It’s not uncommon for defensive linemen to wear unconventional numbers at the college or high school level these days, but I can’t remember seeing anyone wear the number 33 before I watched McTelvin Agim.
Based on what I saw, I’m not sure there are too many players who could wear it better playing defensive line. The Hope, Arkansas native is one of the best defensive ends in the nation and possibly my favorite player in the 2016 class that I have broken down so far.
He’s a great athlete that runs exceptionally well for a player his size and has great initial quickness. He has very good lateral movement as well. He’s already big enough to step in to compete at the college level.
Everyone wants defensive ends that can make plays, but the truly great ones do that within the structure of the defense. That’s what Agim does. He plays his responsibility, but can break free from it to then go and make a play.
He does an outstanding job of setting the edge and not letting anything get outside of him. He will get upfield and establish the edge, but then get back inside to get in on the tackle. His hustle to get back and involved in the play is at another level. He will pursue plays when most other players are jogging and faking the effort while he is getting twenty yards down the field and not only looking to make the tackle, but strip the football. He has a knack for doing that as well and created several forced fumbles.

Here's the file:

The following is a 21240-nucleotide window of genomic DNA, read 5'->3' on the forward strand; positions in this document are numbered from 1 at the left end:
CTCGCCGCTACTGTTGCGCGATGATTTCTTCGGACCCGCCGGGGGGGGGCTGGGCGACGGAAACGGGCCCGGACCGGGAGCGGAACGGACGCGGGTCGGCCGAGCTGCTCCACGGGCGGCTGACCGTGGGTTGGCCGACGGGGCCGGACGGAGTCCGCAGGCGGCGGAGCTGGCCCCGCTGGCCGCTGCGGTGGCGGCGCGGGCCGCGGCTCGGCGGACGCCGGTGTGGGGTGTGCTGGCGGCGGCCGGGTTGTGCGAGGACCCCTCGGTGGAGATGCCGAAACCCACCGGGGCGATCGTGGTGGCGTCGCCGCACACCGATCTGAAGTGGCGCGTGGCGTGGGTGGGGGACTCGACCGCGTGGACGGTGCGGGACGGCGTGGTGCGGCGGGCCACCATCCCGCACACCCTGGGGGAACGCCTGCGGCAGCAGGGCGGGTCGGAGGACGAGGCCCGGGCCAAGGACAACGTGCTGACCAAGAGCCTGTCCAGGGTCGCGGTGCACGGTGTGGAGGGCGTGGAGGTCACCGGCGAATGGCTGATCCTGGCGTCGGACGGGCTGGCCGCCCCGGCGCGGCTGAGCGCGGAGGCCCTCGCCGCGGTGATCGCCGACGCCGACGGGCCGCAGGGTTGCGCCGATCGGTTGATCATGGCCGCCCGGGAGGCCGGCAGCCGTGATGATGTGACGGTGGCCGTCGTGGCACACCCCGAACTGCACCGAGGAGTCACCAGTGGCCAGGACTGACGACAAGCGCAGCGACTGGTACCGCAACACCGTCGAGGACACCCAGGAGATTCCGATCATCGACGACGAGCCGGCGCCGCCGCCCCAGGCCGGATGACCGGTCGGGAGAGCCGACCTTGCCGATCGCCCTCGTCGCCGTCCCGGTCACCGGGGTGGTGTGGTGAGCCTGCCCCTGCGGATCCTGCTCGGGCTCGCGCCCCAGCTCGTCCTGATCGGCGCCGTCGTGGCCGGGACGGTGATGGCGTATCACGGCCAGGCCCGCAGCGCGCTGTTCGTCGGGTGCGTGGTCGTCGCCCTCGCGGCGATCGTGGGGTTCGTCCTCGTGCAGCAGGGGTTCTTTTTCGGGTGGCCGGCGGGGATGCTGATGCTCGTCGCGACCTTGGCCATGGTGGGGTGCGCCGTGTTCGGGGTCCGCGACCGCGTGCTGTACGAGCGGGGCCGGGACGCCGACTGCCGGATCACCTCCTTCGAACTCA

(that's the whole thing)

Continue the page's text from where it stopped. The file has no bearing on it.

The most amazing play I saw from Agim was when he chased down a player who had about a 20 yard head start on him to save a touchdown. Ridiculous speed for his size combined with awesome effort. It doesn’t get much more impressive than that.
Agim is strong at the point of attack and shows strong hands when disengaging from blocks. He shows a great first step and always seems to get penetration into the opposing backfield.
He has tremendous potential as a pass rusher. He might use a swim move a little too often, but his lateral movement and ability to dip and bend around the edge stand out as skills that make him a threat off the edge. He also shows the ability to convert speed to power.
He’s too athletic to move away from playing as an end and could play the strong or the weak side in a 4-3. I think he could eventually be someone who moved inside on passing downs to rush the passer from the interior.
I really like the player that Agim is now and he’s only going to get better. I think he can step on a college campus and compete immediately in his first season and develop into a high level starter for multiple seasons.
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Jamie Uyeyama was a way too small defensive tackle at Idaho State University and a more appropriately sized rush end at Simon Fraser University. He was a coach at the college and high school level and is the son of Ron Uyeyama, a member of the Delta Sports Hall of Fame and high school football coach for over 30 years (hence the site name, Son of a Coach).